The Power of Cover Art

With renowned album art from bands such as The Rolling Stones, The Beatles, Pink Floyd and David Bowie, all visuals which are deeply embedded in collective cultural memory, the power of cover art is something to be marvelled at. Total Records at C/O Berlin chronicles the interplay between photography and music. The exhibition reveals compilation art as a medium through which identity and style are conveyed, alongside the more overt purpose of advertising, and the inseparable association between a record’s value and its visual representation. However, the display is underscored by the advent of digitalisation, the breakdown of the conventional format into individual downloads and online streaming services means that album visuals are losing their status as an art form.

The relationship between photography and vinyl is a significant one, their parallel development in the twentieth century not only form an intrinsic partnership between them, but they are also emblematic of a generation. Many globally recognised artists and practitioners are behind some of the most iconic works in the history of music, compositions that remain solidly in public memory for both their lyricism and striking illustrations. Total Records traces the history of the fusion between music and photography, a relationship which fosters collaborations between artists such as Robert Frank and The Rolling Stones, Herb Ritts and Madonna, Jeff Wall and Iggy Pop, Anton Corbijn and U2. Paired with Andy Warhol’s, Robert Rauschenberg’s and Dieter Roth’s experimental use of covers as a space for the interrogation of the limits of creative mediums, it is demonstrated as a unique and legitimate practice.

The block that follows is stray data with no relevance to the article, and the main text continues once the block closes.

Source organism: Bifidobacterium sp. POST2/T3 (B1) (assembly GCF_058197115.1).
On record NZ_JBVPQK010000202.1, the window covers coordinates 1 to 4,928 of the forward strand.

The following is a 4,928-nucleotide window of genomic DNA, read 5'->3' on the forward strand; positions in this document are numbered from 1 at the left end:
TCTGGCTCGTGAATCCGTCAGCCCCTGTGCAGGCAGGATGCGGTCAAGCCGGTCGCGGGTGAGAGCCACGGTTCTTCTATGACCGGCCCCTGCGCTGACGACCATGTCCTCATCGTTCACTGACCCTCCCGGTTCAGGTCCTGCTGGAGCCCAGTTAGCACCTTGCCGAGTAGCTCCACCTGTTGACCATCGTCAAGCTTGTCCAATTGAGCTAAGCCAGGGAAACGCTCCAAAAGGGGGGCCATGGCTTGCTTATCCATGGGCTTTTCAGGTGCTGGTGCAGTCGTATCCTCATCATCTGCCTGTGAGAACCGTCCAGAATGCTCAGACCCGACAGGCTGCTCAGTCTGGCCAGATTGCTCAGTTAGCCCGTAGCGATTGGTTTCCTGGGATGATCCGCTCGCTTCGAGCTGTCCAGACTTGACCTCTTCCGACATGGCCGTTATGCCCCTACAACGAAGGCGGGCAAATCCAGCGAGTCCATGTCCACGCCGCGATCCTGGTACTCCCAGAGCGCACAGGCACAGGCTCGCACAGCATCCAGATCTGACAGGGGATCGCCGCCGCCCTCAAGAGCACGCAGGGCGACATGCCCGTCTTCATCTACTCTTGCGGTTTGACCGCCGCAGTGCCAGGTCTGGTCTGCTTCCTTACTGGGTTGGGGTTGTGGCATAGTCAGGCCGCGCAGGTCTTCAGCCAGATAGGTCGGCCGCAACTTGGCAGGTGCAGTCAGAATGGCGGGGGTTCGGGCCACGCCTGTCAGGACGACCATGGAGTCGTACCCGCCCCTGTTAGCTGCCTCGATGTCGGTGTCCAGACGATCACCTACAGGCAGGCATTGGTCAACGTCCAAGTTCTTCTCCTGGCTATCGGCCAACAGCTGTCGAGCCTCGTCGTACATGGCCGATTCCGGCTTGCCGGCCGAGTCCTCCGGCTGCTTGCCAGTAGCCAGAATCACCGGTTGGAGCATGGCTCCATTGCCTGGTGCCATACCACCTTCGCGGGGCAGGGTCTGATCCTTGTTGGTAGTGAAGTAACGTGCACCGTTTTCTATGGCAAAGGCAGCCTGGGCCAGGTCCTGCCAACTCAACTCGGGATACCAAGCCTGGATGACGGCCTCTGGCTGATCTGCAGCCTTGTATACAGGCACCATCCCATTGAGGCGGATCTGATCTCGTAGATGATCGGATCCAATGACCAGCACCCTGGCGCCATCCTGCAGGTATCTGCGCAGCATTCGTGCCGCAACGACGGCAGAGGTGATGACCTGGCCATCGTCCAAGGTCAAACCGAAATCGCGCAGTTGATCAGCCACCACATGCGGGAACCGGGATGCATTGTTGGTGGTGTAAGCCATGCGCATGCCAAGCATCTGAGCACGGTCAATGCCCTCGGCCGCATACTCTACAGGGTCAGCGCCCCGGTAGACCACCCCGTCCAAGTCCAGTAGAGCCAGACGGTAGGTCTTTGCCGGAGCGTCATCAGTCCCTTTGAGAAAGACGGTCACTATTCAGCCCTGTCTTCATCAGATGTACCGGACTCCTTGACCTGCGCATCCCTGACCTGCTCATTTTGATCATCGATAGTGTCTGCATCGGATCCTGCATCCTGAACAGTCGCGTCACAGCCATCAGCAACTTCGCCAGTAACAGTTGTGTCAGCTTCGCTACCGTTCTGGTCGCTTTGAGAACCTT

Divided into thematic sections, with 500 albums ranging from 1960s to the 2000s, the exhibition explores the space where the two disciplines meet. From highlighting intersections and encounters that lead to innovative visual creations, and the ways in which musicians often reference or reimagine iconic covers, the display encompasses both classic and lesser-known art in a rich examination of the medium. Their use as political statements forms one controversial strand of the display, musing on how performers used their compositions as a platform through which to opposition, support and rebel against the events of their contemporary societies.


Total Records, C/O Berlin, until 23 April.

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Credits 1. Robert Frank, The Rolling Stones Exile on Main Street (1972).